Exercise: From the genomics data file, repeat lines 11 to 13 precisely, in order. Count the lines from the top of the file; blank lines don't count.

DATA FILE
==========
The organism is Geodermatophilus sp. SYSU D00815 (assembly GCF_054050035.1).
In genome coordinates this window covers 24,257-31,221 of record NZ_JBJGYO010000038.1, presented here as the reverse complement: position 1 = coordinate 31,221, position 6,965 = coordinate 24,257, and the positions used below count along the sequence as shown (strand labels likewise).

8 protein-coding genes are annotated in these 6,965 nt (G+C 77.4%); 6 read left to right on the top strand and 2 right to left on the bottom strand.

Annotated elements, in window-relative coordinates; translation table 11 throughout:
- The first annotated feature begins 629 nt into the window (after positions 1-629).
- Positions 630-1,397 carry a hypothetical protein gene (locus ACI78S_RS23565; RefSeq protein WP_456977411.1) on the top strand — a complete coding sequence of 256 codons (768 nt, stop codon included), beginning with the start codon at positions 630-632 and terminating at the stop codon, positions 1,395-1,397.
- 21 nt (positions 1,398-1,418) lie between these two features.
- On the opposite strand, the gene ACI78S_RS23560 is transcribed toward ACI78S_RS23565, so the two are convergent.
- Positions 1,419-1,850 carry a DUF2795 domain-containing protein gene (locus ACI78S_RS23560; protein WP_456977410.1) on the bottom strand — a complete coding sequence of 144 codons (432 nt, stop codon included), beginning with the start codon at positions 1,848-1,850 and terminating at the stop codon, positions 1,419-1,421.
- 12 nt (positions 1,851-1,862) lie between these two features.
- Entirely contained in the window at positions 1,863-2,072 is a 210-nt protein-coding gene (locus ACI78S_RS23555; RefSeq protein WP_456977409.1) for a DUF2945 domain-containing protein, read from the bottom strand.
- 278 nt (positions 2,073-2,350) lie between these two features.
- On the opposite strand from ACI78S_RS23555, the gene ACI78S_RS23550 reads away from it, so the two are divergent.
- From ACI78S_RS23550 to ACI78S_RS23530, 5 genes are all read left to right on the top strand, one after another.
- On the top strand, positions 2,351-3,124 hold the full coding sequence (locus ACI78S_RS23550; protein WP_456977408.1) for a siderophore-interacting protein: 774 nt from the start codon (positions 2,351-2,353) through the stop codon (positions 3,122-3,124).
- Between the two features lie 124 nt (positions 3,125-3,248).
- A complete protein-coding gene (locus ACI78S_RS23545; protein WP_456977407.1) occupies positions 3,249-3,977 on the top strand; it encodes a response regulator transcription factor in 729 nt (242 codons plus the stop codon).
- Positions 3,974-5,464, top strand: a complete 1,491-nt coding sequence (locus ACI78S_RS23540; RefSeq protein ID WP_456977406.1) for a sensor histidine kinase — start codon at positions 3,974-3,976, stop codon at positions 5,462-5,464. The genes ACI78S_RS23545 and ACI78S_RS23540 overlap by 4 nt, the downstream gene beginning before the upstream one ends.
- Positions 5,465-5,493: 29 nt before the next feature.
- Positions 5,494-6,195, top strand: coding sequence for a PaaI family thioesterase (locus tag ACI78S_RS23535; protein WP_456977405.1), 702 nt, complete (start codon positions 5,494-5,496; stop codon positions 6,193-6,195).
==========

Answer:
- Entirely contained in the window at positions 1,863-2,072 is a 210-nt protein-coding gene (locus ACI78S_RS23555; RefSeq protein WP_456977409.1) for a DUF2945 domain-containing protein, read from the bottom strand.
- 278 nt (positions 2,073-2,350) lie between these two features.
- On the opposite strand from ACI78S_RS23555, the gene ACI78S_RS23550 reads away from it, so the two are divergent.